toward the kind of collective empowerment, 
  deep citizenship, and civic engagement needed
  to reverse the present slide toward barbarism. 
  The model Albert proposes and so convincingly 
  articulates goes well beyond failed systems of the 
  past - market capitalism, the command economy, 
  social democracy - while also pointing toward 
  a much needed alternative to the present-day 
  ravages of capitalist globalization. More than a 
  discourse on economics, the book offers a broad 
  vision of radical transformation grounded in the  
  very best elements of previous emancipatory theories 
  and movements. It will be essential reading for 
  anyone interested in fundamental social change."
The online page for the new book is at http://www.zmag.org/pelac.htm.
There are links on that page to purchase the book, as well as a table of
contents and some excerpts. 

  Ezequiel Adamovsky comments:
  "I believe the Argentinean social movements 
  I am part of that are trying to build alternatives 
  to capitalist irrationality --such as the barter markets, 
  piquetero productive projects, workers 
  self-managed factories, independent distribution 
  centers, etc.-- will surely find inspiration in 
  Michael Albert's book. Will the future be exactly 
  as he envisions it? That's not the question. 
  What matters is that Parecon helps us imagine 
  how we can organize society after we get 
  rid of capitalism. Parecon makes utopia look feasible."

There are also many more pre-publication quotes online at
http://www.zmag.org/pelac.htm, very much like those I took the liberty
of interspercing in this email. Can they all be wrong? I hope not. 

The book has just gone onto the Amazon.com site for purchase. Today the
book is 2,423,754th in sales on Amazon. That's not so good, I have to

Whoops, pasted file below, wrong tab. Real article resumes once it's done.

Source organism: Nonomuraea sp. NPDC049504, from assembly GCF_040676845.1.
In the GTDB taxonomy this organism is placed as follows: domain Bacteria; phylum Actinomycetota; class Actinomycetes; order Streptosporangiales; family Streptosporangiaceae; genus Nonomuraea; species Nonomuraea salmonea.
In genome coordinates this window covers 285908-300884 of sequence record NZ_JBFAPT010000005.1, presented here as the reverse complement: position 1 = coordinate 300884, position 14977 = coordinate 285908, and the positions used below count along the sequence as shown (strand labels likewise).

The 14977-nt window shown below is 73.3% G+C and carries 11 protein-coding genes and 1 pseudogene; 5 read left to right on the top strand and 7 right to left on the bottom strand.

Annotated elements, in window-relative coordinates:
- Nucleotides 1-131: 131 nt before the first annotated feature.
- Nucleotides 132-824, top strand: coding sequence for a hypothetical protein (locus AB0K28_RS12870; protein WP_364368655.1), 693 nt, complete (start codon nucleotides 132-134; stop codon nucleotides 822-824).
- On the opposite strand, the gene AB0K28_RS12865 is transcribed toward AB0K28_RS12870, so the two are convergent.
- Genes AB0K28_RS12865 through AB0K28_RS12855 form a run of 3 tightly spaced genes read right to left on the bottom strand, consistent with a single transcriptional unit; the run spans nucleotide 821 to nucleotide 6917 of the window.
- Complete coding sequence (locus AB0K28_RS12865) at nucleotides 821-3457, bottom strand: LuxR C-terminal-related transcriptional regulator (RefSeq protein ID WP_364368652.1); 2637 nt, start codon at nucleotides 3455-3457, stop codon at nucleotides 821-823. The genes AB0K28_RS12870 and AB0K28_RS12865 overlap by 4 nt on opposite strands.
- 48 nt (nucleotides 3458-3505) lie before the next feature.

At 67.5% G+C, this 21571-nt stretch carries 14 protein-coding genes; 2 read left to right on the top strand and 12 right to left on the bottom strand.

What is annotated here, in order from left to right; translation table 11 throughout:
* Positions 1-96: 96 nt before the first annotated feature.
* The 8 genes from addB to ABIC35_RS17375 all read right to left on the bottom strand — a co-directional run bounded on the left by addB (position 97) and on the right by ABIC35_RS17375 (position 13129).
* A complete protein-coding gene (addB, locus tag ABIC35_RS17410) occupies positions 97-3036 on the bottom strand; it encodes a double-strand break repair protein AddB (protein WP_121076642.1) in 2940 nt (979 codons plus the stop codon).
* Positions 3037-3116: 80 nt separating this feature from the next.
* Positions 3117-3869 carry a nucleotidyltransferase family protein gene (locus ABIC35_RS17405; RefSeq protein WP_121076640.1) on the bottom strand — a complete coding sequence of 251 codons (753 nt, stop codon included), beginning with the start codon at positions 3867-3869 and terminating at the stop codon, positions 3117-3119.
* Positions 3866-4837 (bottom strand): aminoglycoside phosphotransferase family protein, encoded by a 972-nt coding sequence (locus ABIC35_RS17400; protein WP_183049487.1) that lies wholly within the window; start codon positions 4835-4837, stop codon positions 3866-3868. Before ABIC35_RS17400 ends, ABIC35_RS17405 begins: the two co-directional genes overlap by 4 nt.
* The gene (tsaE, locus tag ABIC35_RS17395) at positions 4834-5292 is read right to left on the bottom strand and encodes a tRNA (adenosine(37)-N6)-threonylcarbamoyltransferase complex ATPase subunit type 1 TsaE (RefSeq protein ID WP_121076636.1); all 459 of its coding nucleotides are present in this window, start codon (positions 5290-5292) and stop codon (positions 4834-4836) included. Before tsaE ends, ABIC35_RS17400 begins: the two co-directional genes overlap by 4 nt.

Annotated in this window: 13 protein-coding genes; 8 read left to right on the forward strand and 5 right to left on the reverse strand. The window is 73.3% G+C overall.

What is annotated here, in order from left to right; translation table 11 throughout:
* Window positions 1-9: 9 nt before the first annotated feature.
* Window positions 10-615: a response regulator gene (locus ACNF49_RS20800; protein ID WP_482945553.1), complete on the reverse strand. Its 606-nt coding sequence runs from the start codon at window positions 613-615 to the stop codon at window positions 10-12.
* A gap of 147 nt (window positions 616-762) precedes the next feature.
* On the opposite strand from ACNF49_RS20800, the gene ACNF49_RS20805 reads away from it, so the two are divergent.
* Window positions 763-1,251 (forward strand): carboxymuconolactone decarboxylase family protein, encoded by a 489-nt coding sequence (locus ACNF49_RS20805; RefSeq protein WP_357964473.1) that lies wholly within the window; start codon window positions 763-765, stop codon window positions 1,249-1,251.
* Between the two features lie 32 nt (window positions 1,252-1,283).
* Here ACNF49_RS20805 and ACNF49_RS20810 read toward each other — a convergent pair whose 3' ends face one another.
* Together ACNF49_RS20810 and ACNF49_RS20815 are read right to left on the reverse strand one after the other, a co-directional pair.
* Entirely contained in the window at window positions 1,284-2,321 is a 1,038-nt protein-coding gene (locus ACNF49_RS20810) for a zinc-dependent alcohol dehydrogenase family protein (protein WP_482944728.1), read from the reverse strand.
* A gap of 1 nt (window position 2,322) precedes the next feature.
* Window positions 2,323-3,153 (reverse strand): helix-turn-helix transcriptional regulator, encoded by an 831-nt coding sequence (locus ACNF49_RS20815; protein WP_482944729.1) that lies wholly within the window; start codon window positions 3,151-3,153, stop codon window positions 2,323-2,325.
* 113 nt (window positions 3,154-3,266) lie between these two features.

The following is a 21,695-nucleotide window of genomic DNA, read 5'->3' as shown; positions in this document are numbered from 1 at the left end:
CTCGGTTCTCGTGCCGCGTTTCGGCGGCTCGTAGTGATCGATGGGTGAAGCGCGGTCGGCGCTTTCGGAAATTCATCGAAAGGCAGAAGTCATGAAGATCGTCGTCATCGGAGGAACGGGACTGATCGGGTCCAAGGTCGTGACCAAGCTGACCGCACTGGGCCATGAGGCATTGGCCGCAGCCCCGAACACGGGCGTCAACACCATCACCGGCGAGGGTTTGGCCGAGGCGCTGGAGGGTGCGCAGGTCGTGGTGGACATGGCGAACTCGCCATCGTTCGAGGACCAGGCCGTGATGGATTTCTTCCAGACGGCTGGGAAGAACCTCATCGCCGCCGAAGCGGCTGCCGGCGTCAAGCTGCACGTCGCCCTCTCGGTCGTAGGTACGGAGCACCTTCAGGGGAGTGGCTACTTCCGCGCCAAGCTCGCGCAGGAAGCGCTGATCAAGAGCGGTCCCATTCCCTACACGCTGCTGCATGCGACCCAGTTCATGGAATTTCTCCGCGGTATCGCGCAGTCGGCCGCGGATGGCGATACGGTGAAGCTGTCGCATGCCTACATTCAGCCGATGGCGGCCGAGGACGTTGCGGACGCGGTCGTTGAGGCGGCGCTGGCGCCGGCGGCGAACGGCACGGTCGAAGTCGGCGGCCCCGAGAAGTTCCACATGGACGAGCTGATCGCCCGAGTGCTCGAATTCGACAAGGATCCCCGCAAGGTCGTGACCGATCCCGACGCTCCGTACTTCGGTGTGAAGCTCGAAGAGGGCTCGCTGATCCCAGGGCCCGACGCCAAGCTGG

admit, but then no one knew the book was there until you got this
message, so I guess that is how many books they have for sale, and that
Parecon is dead last.

Getting online momentum that impacts store and media response requires
climbing up Amazon's charts. Can we get a book on economic vision into
their top 100,000, top 10,000, top 1,000, top 100, top 10? 

Here is the author interview for Parecon: Life After Capitalism. After
the interview, to give it substance relating to current events this ZNet
free update concludes with an article about current movement trends and
prospects called Showdown. 


Can you tell ZNet, please, what your new book, Parecon: Life After
Capitalism, is about? What is it trying to communicate?

Parecon: Life After Capitalism is about an economic system called
Participatory Economics that seeks to accomplish production,
consumption, and allocation to efficiently meet needs consistent with
the guiding values: equity, diversity, solidarity, and self-management.
When people ask what do you want for the economy, I answer: parecon.

Parecon features workplace and consumer councils, self-managing
decision-making norms and methods, remuneration for effort and
sacrifice, balanced job complexes, and participatory planning. This is a
set of institutions very different from those of capitalism as well as
from what has been called market socialism.

The book, Parecon: Life After Capitalism, first briefly examines
existing systems, revealing their incompatibility with guiding values we
hold dear. Then the book presents defining institutions for the new
economy. It describes new institutions for workplaces, consumption, and
allocation. Next the book details the daily life implications of the
proposed new institutions. Finally, the book deals with a host of broad
concerns people have registered on first hearing about this new vision:
Would it really further our aspirations and values? Would it be
productive? Would it violate privacy or subvert individuality? Is it
efficient, flexible, creative, meritorious? And so on.

Can you tell ZNet users something about writing the book? Where does the
content come from? What went into making the book what it is?

Participatory economics has been around as a model for a little over ten
years. Robin Hahnel and I developed it and have written about it in
various venues. This new book is my best effort to motivate, describe,
elaborate, and defend the vision. 

In that sense, Parecon: Life After Capitalism emerges from many
engagements over the years and reflects lessons from actual experience
with work life in mainstream and alternative institutions, teaching,
organizing, public speaking, dealing with questions in online forums on
ZNet, and of course trying to work through the model in new ways as new
insights, questions, and explorations arise.

Regarding the writing, I and many people who helped me have prioritized
making this book as accessible and compelling as we could. I am not the
world's best writer, nor even in the top 600 million or so, but I plug